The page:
Perhaps you have found that most fishing floaters sold at fishing supply stores are bulky, heavy, fragile, and quite expensive. An enticing solution is to make your own. There are various materials and designs to make these floaters. I’ll describe how I make them, and if you note something which is useful, follow the pattern or adapt it to suit your particular needs.
My style of fishing is bait cast fishing, where a long telescopic rod with a baitcast or spinning reel is mounted to lauch the cast with a bait basket as part of a simple, but specialized set up. Long distance casting is the objective. This requires a light and well balanced floater which quickly sets the fishing depth and instantly indicates a fish on the line.
Styrofoam, urethane, or polyurethane rods are usually used to shape the floater body. They come in various widths. Styrofoam rods I’ve used are hard, easy to shape, and have a hole in the core. Polyurethane is softer and is quite popular as it is available in various colors. The urethane is also soft, white, and there is no hole at it core. It is the least expensive of these three types.
My set up is fairly heavy, weighing over four ounces, so I use a floater which is about 10 inches long. The body is made with a two-inch diameter urethane rod which is about seven inches long and is fairly soft but not porous like a sponge. I purchase it at a local building supply wholesaler here in Japan, and I am told that it is used for insulation in walls. The rod is over six feet long, so I slice the length I require.
A hole in the core of the floater body is necessary as a fiberglass rod is slid through this with a small sinker attached to the bottom end, and four fins placed at the top. This can be a painstaking process until you get used to doing it. A thin, firm rod, like the top section of an unused fishing pole works best. If that is not available, sharpen the end of a fiberglass rod which you’ll use later anyway, and work slowly. Focus on keeping the hole in dead center. When you’ve reached the halfway point, turn the urethane rod around and do the same from the other end. If all works well, the hole will align exactly in the center. You may have holes coming through the sides at all angles in the beginning, but eventually you’ll develop a good technique to consistently do it well.
Before shaping, it’s a good idea to place a sinker at the bottom of the fiberglass rod. The sinker to use is one with a hole bored in the center and is quite light; about 3.75 grams, or 0.13 ounces in weight. Even half of that weight will suffice if wind is not a factor. Form a loop at the top end of a thin stainless rod and slide it through the hole of the sinker, leaving about a quarter inch remaining past the end of the hole before snipping the excess of the stainless bar. If you haven’t done so, shave one end of the fiberglass bar with a razor or cutter so that it leads to a sharp point. Fit it into the hole heading near the loop of the stainless bar. You may need to enlarge the hole to do this. Use thin, sturdy thread or fiber and wrap around the rods, then tie the thread near the sinker. Glue the wrapped area, and if you’ like, you can paint it after it dries.
Shaping the body while the glue dries is a good game plan. I use pencil or other marks along the length of the body at regular intervals to serve as guidelines when shaping. Using a cutter which is razor-sharp, I shape as if peeling an apple, and never shave it as if working a pencil tip. If there are rough edges remaining, sand paper is used to smooth them out. Then heat to soften the body is used so that molding the final form can be done with my hands.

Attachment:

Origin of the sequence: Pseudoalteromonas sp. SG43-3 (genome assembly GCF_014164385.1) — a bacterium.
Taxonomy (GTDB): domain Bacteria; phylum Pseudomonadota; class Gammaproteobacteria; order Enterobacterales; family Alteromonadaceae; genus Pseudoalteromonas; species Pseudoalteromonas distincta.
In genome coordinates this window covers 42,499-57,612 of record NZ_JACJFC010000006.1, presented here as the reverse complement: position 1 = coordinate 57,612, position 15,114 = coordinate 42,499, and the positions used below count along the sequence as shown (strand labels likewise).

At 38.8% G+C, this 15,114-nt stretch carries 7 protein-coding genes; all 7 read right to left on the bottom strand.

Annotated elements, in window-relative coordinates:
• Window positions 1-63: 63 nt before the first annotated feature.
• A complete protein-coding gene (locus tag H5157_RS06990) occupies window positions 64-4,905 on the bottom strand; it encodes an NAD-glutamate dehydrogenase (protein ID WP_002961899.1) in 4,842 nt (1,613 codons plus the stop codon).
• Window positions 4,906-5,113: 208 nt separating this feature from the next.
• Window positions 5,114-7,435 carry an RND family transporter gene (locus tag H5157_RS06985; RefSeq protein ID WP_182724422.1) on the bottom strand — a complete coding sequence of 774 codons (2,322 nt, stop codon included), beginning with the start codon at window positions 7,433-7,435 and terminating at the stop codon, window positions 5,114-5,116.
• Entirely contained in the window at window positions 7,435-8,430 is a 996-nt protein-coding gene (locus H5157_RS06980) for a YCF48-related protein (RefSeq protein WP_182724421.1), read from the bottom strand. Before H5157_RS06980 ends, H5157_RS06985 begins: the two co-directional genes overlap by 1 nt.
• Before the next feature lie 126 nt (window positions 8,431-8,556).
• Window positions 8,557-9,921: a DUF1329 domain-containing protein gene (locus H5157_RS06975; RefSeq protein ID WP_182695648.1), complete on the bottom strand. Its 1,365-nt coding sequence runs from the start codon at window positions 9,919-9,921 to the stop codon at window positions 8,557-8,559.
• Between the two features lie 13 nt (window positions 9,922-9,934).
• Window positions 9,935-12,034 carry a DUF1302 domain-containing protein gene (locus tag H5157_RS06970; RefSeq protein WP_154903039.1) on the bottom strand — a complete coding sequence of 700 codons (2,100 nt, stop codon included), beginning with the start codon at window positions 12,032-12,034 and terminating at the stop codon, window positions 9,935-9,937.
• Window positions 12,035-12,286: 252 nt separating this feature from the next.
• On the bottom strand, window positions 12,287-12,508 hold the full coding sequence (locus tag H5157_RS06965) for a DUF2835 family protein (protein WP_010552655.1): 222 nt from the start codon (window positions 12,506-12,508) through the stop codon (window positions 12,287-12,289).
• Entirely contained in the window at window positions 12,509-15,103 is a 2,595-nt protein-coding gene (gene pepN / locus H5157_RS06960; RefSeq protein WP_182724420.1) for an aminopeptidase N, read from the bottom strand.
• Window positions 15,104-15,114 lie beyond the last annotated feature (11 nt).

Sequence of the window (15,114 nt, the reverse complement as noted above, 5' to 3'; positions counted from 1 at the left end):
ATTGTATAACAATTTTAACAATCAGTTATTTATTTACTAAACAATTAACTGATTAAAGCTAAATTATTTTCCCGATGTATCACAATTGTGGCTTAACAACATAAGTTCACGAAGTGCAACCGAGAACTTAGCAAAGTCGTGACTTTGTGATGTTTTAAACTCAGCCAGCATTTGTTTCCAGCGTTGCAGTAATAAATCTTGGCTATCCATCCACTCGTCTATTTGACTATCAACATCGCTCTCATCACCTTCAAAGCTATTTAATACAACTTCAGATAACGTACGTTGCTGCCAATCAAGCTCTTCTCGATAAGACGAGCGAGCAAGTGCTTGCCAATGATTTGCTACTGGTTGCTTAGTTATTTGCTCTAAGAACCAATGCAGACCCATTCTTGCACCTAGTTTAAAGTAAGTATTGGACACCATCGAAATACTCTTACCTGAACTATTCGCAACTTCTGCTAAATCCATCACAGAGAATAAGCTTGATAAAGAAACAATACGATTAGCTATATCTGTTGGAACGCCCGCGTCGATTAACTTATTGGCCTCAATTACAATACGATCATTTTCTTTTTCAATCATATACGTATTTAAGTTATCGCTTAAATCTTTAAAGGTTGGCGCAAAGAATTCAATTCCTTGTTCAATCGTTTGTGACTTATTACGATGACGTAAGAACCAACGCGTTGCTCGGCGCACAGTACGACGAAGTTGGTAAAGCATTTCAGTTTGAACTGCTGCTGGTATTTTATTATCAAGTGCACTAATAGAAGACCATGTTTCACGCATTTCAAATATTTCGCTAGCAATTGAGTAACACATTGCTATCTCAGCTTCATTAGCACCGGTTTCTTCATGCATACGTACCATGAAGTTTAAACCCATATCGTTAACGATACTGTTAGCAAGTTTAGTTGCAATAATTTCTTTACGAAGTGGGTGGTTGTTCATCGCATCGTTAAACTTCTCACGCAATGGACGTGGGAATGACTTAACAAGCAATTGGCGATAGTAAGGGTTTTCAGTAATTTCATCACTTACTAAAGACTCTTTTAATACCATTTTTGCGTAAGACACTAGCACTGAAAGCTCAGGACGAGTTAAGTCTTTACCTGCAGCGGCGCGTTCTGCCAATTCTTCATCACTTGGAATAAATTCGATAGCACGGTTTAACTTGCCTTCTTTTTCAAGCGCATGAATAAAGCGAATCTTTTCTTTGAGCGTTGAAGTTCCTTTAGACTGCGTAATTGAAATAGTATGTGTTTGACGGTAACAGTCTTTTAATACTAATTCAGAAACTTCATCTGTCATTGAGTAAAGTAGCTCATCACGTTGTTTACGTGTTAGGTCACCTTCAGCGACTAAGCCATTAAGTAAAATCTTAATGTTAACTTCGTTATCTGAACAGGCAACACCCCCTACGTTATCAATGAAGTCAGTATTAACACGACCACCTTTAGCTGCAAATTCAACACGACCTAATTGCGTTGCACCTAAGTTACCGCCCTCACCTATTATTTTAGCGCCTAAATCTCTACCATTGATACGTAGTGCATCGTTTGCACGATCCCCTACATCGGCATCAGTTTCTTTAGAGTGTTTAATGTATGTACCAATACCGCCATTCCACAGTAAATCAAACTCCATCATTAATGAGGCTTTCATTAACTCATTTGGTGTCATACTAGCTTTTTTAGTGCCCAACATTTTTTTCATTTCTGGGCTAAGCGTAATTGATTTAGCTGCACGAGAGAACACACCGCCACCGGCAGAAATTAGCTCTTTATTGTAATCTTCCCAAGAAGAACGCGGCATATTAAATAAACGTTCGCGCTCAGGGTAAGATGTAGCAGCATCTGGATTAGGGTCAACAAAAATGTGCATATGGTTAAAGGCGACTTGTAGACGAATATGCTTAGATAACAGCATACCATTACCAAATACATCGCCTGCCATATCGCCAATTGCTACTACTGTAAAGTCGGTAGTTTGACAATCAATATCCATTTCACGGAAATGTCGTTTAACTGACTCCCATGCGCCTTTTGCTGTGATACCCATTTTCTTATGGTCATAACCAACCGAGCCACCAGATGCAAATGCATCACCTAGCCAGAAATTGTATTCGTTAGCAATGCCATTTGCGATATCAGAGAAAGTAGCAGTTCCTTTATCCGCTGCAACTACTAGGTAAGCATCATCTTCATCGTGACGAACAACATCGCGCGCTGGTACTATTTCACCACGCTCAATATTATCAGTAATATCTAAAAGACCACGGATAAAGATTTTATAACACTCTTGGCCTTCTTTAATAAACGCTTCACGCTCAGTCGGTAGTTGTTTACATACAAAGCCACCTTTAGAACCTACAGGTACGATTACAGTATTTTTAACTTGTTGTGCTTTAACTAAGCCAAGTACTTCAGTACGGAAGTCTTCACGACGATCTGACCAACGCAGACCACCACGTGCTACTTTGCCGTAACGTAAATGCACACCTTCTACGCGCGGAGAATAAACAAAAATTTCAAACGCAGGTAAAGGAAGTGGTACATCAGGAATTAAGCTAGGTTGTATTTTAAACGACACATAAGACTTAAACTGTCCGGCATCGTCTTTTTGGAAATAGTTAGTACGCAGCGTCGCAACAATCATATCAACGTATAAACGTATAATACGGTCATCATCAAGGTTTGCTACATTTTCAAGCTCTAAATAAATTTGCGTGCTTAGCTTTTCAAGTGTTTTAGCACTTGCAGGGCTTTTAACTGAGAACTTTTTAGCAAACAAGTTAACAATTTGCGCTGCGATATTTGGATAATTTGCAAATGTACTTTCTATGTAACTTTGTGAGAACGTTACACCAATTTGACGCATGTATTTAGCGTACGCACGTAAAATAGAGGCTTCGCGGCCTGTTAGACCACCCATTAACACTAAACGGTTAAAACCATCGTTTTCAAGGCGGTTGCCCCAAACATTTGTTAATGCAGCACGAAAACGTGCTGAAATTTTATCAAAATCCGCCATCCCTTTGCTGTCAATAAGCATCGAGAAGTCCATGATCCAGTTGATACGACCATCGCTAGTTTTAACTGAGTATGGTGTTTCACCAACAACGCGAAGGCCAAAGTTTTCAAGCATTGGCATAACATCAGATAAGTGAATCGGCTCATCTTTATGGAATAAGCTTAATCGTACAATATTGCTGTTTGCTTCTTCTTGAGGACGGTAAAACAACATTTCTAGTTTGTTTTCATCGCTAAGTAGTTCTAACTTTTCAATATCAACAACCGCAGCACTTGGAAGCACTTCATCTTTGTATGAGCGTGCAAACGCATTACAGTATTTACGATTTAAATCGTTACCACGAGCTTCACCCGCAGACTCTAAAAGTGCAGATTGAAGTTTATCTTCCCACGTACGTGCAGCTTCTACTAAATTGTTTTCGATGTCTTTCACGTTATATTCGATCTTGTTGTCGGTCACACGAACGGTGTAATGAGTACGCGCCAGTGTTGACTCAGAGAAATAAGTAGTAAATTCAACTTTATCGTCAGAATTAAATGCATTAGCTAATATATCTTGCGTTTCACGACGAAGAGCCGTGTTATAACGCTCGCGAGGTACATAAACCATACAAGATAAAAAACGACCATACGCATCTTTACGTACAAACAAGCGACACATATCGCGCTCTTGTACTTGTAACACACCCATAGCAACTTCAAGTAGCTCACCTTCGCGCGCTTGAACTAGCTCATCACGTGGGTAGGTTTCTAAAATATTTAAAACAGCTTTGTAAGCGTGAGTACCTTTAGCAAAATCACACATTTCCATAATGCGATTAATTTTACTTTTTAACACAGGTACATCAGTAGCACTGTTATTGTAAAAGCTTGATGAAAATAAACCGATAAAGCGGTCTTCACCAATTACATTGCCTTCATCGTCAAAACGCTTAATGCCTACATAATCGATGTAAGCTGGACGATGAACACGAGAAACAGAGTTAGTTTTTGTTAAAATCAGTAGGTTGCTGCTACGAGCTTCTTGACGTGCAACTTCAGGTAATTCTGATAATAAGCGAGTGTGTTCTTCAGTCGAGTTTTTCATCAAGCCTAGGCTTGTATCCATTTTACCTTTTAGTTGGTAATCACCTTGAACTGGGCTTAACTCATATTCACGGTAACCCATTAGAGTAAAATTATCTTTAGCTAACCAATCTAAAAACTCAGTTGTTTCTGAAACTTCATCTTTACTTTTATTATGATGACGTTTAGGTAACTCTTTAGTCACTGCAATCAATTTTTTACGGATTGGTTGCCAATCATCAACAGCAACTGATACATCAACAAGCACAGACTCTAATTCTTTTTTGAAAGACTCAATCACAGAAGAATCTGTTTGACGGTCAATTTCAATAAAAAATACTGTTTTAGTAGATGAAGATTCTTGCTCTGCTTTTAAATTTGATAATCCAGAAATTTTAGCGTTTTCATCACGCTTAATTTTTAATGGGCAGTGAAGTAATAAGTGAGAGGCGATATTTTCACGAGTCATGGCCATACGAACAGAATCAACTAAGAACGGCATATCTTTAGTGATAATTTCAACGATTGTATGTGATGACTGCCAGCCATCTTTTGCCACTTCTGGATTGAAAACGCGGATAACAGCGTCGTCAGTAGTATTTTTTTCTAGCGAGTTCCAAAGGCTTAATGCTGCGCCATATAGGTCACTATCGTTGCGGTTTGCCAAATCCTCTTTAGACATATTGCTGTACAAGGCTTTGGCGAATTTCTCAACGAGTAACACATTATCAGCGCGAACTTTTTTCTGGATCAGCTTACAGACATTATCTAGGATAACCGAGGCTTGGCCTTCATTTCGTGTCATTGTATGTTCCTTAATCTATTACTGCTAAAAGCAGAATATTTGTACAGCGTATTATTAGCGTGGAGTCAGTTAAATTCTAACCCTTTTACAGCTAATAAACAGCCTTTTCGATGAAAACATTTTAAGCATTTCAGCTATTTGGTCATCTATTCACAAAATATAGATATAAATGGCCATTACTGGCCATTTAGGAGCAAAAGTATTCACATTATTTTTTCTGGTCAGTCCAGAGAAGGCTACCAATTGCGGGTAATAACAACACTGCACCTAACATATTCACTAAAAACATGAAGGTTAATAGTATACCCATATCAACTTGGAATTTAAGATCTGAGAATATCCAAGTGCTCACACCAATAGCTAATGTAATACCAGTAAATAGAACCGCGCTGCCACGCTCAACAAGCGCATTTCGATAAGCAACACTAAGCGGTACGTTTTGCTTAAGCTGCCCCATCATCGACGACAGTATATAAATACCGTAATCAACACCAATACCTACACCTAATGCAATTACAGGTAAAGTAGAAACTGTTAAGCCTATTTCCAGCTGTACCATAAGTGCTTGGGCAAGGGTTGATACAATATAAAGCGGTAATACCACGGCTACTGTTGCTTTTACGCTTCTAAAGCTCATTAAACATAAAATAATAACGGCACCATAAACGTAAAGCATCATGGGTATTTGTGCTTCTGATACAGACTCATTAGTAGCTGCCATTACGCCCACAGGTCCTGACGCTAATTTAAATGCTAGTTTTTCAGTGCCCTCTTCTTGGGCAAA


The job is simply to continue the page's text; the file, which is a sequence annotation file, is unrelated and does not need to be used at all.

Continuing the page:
An electric or gas range may be used to heat. It is best to have a rod inserted through the body while rotating it. Never use high heat and do not rotate the body very slowly. The body is useless if the urethane starts to bubble. Heat just past the point where the body is warm, then roll and rotate the hands over the entire length of the body to produce the final shape. Let it cool and glue it to the fiberglass rod at the desired position.
Placing the four fins at the top takes you to the final stages. A plastic sheet is used, but avoid brittle or hard plastic. Sand down the surface using a circular motion so that applying luminous paint later will be easy to do. It’s always a good idea to keep a master sample of fin designs for easy duplication. Half of a heart shape without sharp edges works very well.
Apply quick drying cement glue on the edge of a fin and carefully place the rod on it. Allow bonding time. Do the same for the next fin on the opposite side. Examine the exposed parts of the rod remaining on the adjoining sides and you will see that you have two natural slots left to attach your next two fins. Take your time, glue precisely, and don’t allow the glue to drip down along the rod.
Blue and green are not good colors to paint the fins as they are tough to spot at a distance. An easy color to spot in most conditions is luminous orange. Black stands out in strong sunlight.
To test your floater capacity, fasten a snap or ring through the loop at the bottom with sinkers equivalent to the total weight of your fishing set up attached. I judge my floater to be acceptable when about a third of its body remains exposed in a bucket of water.
I hope you give creating the fishing floater a try. Before you take it fishing, try throwing it in a high arc like a dart. You’ll be pleased with its light weight and keen balance. When you take it out for a spin in the water, don’t admire its sight. The real fun is when it shoots down into the water, out of sight.